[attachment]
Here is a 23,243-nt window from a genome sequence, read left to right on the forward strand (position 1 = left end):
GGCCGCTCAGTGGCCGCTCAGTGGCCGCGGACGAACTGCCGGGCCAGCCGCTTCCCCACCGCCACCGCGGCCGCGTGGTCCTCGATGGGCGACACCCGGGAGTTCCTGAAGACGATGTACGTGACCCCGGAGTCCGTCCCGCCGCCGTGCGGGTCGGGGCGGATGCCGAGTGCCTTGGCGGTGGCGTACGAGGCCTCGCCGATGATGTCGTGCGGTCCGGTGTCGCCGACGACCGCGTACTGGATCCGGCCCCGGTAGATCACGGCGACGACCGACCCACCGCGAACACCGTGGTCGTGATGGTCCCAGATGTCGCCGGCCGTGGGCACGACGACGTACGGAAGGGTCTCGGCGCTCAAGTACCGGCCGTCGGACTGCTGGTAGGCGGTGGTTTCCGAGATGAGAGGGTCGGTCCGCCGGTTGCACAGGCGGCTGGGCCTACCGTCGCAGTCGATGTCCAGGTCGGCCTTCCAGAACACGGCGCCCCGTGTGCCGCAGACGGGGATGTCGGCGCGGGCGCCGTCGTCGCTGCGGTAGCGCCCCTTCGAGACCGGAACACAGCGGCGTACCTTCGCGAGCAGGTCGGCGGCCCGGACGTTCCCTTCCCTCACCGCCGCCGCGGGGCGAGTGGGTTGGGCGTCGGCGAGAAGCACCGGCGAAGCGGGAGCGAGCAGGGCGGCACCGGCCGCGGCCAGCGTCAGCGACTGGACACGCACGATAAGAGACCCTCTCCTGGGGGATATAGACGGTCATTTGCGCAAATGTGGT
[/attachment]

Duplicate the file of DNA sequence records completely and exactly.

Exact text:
Here is a 23,243-nt window from a genome sequence, read left to right on the forward strand (position 1 = left end):
GGCCGCTCAGTGGCCGCTCAGTGGCCGCGGACGAACTGCCGGGCCAGCCGCTTCCCCACCGCCACCGCGGCCGCGTGGTCCTCGATGGGCGACACCCGGGAGTTCCTGAAGACGATGTACGTGACCCCGGAGTCCGTCCCGCCGCCGTGCGGGTCGGGGCGGATGCCGAGTGCCTTGGCGGTGGCGTACGAGGCCTCGCCGATGATGTCGTGCGGTCCGGTGTCGCCGACGACCGCGTACTGGATCCGGCCCCGGTAGATCACGGCGACGACCGACCCACCGCGAACACCGTGGTCGTGATGGTCCCAGATGTCGCCGGCCGTGGGCACGACGACGTACGGAAGGGTCTCGGCGCTCAAGTACCGGCCGTCGGACTGCTGGTAGGCGGTGGTTTCCGAGATGAGAGGGTCGGTCCGCCGGTTGCACAGGCGGCTGGGCCTACCGTCGCAGTCGATGTCCAGGTCGGCCTTCCAGAACACGGCGCCCCGTGTGCCGCAGACGGGGATGTCGGCGCGGGCGCCGTCGTCGCTGCGGTAGCGCCCCTTCGAGACCGGAACACAGCGGCGTACCTTCGCGAGCAGGTCGGCGGCCCGGACGTTCCCTTCCCTCACCGCCGCCGCGGGGCGAGTGGGTTGGGCGTCGGCGAGAAGCACCGGCGAAGCGGGAGCGAGCAGGGCGGCACCGGCCGCGGCCAGCGTCAGCGACTGGACACGCACGATAAGAGACCCTCTCCTGGGGGATATAGACGGTCATTTGCGCAAATGTGGT